Beautiful uke! congrats! I never knew that about rope binding...now I want one....I always wondered why all of Mainland's ukes have it!

Cornfield
07-08-2014, 11:35 AM
I'm extremely pleased with it. It vibrates against my chest like a cat in full purr.
This article tells a lot about Scott, an Australian luthier that is now well known here. http://elementsmargaretriver.com.au/scott-wise/

Ukejenny
07-08-2014, 12:54 PM
Looks beautiful and I'm glad it sounds beautiful too! Congratulations!

PhilUSAFRet
07-08-2014, 01:32 PM
Love it....understated elegance. I'll bet that lightweight really resonates. Let's hear it sometime.

Jim Hanks
07-08-2014, 01:39 PM
Ok, I'll bite. Why "The Devil"?

Cornfield
07-08-2014, 02:38 PM
Ok, I'll bite. Why "The Devil"?

Since the body is Tasmanian Blackwood it is named "The Devil"

Cornfield
07-08-2014, 02:39 PM
Ok, I'll bite. Why "The Devil"?

The tenor that is coming next week will be named the "Lil' Devil"

Cornfield
07-08-2014, 03:35 PM
Its probably too late, but Tasmanian Devils are actually Tasmanian, and Tasmania is an island thingy way across the other side of Australia in the dreaded Eastern States. When you mention devils and Tasmania, people are going to ask you whether Scott Wise has his workshop near Hobart or Launceston. Some names that reference the Margaret River locality could include Margarets (always with an s and no apostrophe), ukulup (place of the ukuleles), orchid, taj (burrows) etc. Unfortunately, It just goes encourages Tasmanians if you you mention Devils.
The species Acacia malanoxylon or Blackwood does actually grow in Western Australia where it is sometimes called Black Wattle, but alas you have to go to Tasmania and Victoria to find trees that are useful for timber. So we import it here.

I visited Scott in his shop before I ordered the ukes. Margaret River is WAYYYYYY on the other side on Australia. I also went to Tasmania and saw several devils in captivity that are being bred disease free.

Cornfield
07-08-2014, 03:38 PM
Beautiful uke John. Congratulations.

Don't wanna be a grammar Nazi exactly, but it's actually Tasmanian with an S, as in from the island of Tasmania. :)

Yes, you are correct about the spelling. I got it right in the spelling of the thread though......

armchair_spaceman
07-08-2014, 04:27 PM
Congrats...I played one of these Scott Wise Baris briefly at a shop here in Melbourne a couple of months ago. The tone and deep-in-the-guts resonance was amazing. And it was crazy light, flawless build and easy playing. The budget doesn't allow right now but a bucket-list Uke for sure.


edit: and while it's called "Tasmanian Blackwood" for the romance of the name, it's a species of Acacia that grows all the way up our East coast (including Tasmania ;) ) and in small pockets over West. I have owned two Australian-made Tas Blackwood ukes - not only is it a wonderful tonewood, it has warm, eye-pleasing red, yellow and orange highlights in it that really pop in the right light.

mm stan
07-08-2014, 05:21 PM
Congrats John, I love my tassie blackwood.... the tone is to die for....68686 something about the straight grain and golds and yellows and no black or grey stridations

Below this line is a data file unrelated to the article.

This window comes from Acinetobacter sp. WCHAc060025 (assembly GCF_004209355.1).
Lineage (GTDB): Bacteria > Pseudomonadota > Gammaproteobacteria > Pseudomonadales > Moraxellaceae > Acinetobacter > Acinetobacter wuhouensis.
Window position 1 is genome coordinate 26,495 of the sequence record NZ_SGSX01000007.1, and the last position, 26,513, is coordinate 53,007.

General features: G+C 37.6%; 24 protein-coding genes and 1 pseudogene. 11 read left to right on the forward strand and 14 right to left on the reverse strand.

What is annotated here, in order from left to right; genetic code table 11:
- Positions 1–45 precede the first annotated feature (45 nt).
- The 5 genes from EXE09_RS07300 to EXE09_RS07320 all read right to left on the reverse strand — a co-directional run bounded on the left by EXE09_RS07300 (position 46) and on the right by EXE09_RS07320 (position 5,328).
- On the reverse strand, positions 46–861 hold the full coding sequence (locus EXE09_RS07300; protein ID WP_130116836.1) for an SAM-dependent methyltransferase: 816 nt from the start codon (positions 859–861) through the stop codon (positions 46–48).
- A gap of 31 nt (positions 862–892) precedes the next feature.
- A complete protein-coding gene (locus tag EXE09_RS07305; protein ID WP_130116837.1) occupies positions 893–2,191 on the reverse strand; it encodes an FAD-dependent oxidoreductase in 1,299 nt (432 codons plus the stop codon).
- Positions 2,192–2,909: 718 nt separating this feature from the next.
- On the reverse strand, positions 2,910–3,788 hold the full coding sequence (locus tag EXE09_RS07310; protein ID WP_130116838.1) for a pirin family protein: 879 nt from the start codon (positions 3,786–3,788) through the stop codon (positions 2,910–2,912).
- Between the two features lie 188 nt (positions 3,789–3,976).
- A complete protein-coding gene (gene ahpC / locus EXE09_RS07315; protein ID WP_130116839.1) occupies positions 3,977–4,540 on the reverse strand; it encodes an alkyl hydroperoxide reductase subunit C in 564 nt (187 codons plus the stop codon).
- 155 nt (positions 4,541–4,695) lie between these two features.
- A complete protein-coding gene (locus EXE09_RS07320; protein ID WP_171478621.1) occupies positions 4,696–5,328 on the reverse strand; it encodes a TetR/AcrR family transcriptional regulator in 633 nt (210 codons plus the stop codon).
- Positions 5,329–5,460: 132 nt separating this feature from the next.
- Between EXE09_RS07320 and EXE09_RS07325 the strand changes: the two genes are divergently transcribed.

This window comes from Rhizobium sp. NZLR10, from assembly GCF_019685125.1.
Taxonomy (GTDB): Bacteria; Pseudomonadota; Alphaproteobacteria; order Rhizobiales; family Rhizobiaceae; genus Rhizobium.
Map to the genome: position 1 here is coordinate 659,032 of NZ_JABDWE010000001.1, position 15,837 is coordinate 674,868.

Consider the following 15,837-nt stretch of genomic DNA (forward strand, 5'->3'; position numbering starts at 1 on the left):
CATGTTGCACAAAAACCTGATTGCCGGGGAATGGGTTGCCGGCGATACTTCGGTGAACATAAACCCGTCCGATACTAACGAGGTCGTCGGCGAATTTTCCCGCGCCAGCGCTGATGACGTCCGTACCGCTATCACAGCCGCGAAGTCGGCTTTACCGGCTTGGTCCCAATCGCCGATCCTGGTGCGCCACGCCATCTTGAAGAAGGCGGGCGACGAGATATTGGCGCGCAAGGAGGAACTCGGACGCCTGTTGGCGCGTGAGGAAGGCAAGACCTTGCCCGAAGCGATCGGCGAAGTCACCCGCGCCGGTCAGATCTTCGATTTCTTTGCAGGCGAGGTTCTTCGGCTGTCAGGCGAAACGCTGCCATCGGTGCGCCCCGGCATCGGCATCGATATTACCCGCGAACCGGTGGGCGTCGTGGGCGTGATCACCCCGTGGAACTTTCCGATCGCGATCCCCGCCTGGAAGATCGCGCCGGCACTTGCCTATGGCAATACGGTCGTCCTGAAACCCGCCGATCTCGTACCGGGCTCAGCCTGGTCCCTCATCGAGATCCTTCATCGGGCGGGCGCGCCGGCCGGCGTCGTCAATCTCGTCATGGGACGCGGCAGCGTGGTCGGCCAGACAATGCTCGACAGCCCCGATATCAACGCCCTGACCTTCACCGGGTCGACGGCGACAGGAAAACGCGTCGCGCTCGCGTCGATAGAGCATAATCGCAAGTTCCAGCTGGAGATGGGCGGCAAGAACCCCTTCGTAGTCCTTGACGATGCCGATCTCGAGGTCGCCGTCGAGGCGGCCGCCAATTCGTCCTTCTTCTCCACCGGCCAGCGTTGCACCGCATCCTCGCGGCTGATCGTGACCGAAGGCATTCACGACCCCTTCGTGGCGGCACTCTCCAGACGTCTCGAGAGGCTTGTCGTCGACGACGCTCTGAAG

pakhan
07-08-2014, 05:38 PM
congrats John,

Scott really builds some of the nicest sounding ukes out there

Cornfield
07-09-2014, 01:33 AM
I have to agree with pakhan.
But don't be afraid to ask Scott about some blingy things if you like that sort of thing. I have the three colour subtle wood binding on my three Wise ukes, but my classical guitar has some amazing green pattern, modelled after the surf at Margaret River.

Please post some photos of the ukes with three colour binding and the guitar

iamesperambient
07-09-2014, 06:24 AM
This arrived yesterday. I ordered it last November when I was in Australia. Scott is also shipping me a tenor.
I specified a wide nut since I have pretty large fingers.
Scott builds his ukes with rope binding, the following is taken from his web site: http://www.wiseukulele.com/index.html
"That diagonally laminated binding around the top edge of my ukuleles is called “rope” binding. You can see it on the fancier models of old Hawaiian ukuleles. At first appearance it is a nice “old school” decorative touch, but it is much more important than that.
I first saw it done in alternating pearl and ebony on very lightly built Neopolitan mandolins. Also on Latin American instruments - vihuelas, bajo sextos, mariachi basses etc. You can see great examples of it on the Ukulele Hall OF Fame’s excellent website. (see the Links page)
The first modern use of it I saw was in Bob Brozman’s Bear Creek Kona model guitar a few years ago. I figured out a way of making it by laminating poplar and rosewood strips and bounced my idea off Bill Hardin of Bear Creek Guitars. He was very helpful. I am forever grateful.
The principle behind rope binding is as old as wooden soundboards on stringed instruments. It protects the edge of the top from splitting and from knocks, and loosens up the edge of the soundboard to enchance vibration. That line of purfling around the edge of a violin sits right over the edge of the interior lining where the soundboard “hinges”. All the fancy abalone and purfling around the edge of expensive steel string guitars does the same thing. It is expensive and time consuming to do, but the reward is a better sounding instrument.
So... rope binding provides a flexible, shock absorbing chain of little diagonal grained patches which cross all the glue joints around the top of the ukulele. You can see a cross section of it below. Apart from all that I like the way it looks. In case you don’t like it, any of my ukuleles can be ordered with plain maple or rosewood binding."

really nice baritone looks amazing.

Cornfield
07-09-2014, 11:22 AM
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Here are some photos. When i looked at the concert and soprano, i realised that they have two colours, good to know after owning them for 8 years, but the baritone has three. The guitar is the green photo, it is hard to see but the binding has green in it. I think the photo of the back of the guitar, with the green stripe also got uploaded.
The soprano and baritone are blackwood and the the concert is jarrah.

Those are very nice. Thanks for posting them. Nice collection.

Nickie
07-09-2014, 02:54 PM
Wow, such lovley wood....love the binding!

Cornfield
07-14-2014, 08:11 AM
I played the baritone at a "talent show" last Saturday. The room was a banquet hall that could hold 700 diners, tables, chairs etc. The audience had about 200 people that were scattered around the room (it was late in the show). I had a vocal microphone, I didn't amplify the uke at all. People throughout the audience loved the sound of the instrument.

That is one of the reasons I ordered the ukuleles from Wise.